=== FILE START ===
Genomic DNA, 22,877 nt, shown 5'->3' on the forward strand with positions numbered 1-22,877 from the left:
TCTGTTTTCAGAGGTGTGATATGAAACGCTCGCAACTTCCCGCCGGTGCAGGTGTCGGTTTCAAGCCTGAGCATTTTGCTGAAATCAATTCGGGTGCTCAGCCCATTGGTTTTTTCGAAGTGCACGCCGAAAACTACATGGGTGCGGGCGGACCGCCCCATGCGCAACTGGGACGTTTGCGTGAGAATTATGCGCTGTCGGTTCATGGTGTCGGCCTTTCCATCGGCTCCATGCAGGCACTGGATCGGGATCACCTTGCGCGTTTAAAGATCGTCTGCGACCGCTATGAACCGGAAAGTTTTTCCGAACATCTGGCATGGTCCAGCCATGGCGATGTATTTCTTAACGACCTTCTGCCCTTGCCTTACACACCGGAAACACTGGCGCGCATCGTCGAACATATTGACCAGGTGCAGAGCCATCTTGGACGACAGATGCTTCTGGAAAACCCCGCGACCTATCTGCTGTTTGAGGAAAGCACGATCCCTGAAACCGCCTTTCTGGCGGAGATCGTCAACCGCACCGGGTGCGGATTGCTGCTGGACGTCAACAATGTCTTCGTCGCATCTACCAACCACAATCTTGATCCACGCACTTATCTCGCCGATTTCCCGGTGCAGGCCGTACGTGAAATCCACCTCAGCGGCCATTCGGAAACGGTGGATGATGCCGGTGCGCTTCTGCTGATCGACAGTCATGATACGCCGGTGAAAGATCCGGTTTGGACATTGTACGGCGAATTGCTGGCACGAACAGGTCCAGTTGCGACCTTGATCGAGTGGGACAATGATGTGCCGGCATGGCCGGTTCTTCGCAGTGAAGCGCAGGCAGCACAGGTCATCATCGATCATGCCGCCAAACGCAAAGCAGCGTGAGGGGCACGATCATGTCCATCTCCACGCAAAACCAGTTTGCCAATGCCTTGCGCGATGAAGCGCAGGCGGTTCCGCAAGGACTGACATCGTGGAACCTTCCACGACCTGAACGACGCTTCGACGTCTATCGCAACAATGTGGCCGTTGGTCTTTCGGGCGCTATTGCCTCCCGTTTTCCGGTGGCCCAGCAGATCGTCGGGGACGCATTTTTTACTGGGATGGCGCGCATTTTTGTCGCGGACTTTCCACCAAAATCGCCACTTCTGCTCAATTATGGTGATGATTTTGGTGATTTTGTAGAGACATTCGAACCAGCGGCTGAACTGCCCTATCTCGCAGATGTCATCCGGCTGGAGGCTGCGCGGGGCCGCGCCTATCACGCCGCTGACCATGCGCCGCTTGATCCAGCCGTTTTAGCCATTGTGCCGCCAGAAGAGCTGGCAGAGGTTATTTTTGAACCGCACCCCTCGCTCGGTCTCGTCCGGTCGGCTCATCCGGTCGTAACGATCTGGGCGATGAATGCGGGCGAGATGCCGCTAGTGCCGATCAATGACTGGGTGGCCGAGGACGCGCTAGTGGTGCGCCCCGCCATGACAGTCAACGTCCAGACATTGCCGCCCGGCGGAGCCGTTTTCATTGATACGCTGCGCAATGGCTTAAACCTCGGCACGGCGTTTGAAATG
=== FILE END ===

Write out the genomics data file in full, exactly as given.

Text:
Genomic DNA, 22,877 nt, shown 5'->3' on the forward strand with positions numbered 1-22,877 from the left:
TCTGTTTTCAGAGGTGTGATATGAAACGCTCGCAACTTCCCGCCGGTGCAGGTGTCGGTTTCAAGCCTGAGCATTTTGCTGAAATCAATTCGGGTGCTCAGCCCATTGGTTTTTTCGAAGTGCACGCCGAAAACTACATGGGTGCGGGCGGACCGCCCCATGCGCAACTGGGACGTTTGCGTGAGAATTATGCGCTGTCGGTTCATGGTGTCGGCCTTTCCATCGGCTCCATGCAGGCACTGGATCGGGATCACCTTGCGCGTTTAAAGATCGTCTGCGACCGCTATGAACCGGAAAGTTTTTCCGAACATCTGGCATGGTCCAGCCATGGCGATGTATTTCTTAACGACCTTCTGCCCTTGCCTTACACACCGGAAACACTGGCGCGCATCGTCGAACATATTGACCAGGTGCAGAGCCATCTTGGACGACAGATGCTTCTGGAAAACCCCGCGACCTATCTGCTGTTTGAGGAAAGCACGATCCCTGAAACCGCCTTTCTGGCGGAGATCGTCAACCGCACCGGGTGCGGATTGCTGCTGGACGTCAACAATGTCTTCGTCGCATCTACCAACCACAATCTTGATCCACGCACTTATCTCGCCGATTTCCCGGTGCAGGCCGTACGTGAAATCCACCTCAGCGGCCATTCGGAAACGGTGGATGATGCCGGTGCGCTTCTGCTGATCGACAGTCATGATACGCCGGTGAAAGATCCGGTTTGGACATTGTACGGCGAATTGCTGGCACGAACAGGTCCAGTTGCGACCTTGATCGAGTGGGACAATGATGTGCCGGCATGGCCGGTTCTTCGCAGTGAAGCGCAGGCAGCACAGGTCATCATCGATCATGCCGCCAAACGCAAAGCAGCGTGAGGGGCACGATCATGTCCATCTCCACGCAAAACCAGTTTGCCAATGCCTTGCGCGATGAAGCGCAGGCGGTTCCGCAAGGACTGACATCGTGGAACCTTCCACGACCTGAACGACGCTTCGACGTCTATCGCAACAATGTGGCCGTTGGTCTTTCGGGCGCTATTGCCTCCCGTTTTCCGGTGGCCCAGCAGATCGTCGGGGACGCATTTTTTACTGGGATGGCGCGCATTTTTGTCGCGGACTTTCCACCAAAATCGCCACTTCTGCTCAATTATGGTGATGATTTTGGTGATTTTGTAGAGACATTCGAACCAGCGGCTGAACTGCCCTATCTCGCAGATGTCATCCGGCTGGAGGCTGCGCGGGGCCGCGCCTATCACGCCGCTGACCATGCGCCGCTTGATCCAGCCGTTTTAGCCATTGTGCCGCCAGAAGAGCTGGCAGAGGTTATTTTTGAACCGCACCCCTCGCTCGGTCTCGTCCGGTCGGCTCATCCGGTCGTAACGATCTGGGCGATGAATGCGGGCGAGATGCCGCTAGTGCCGATCAATGACTGGGTGGCCGAGGACGCGCTAGTGGTGCGCCCCGCCATGACAGTCAACGTCCAGACATTGCCGCCCGGCGGAGCCGTTTTCATTGATACGCTGCGCAATGGCTTAAACCTCGGCACGGCGTTTGAAATG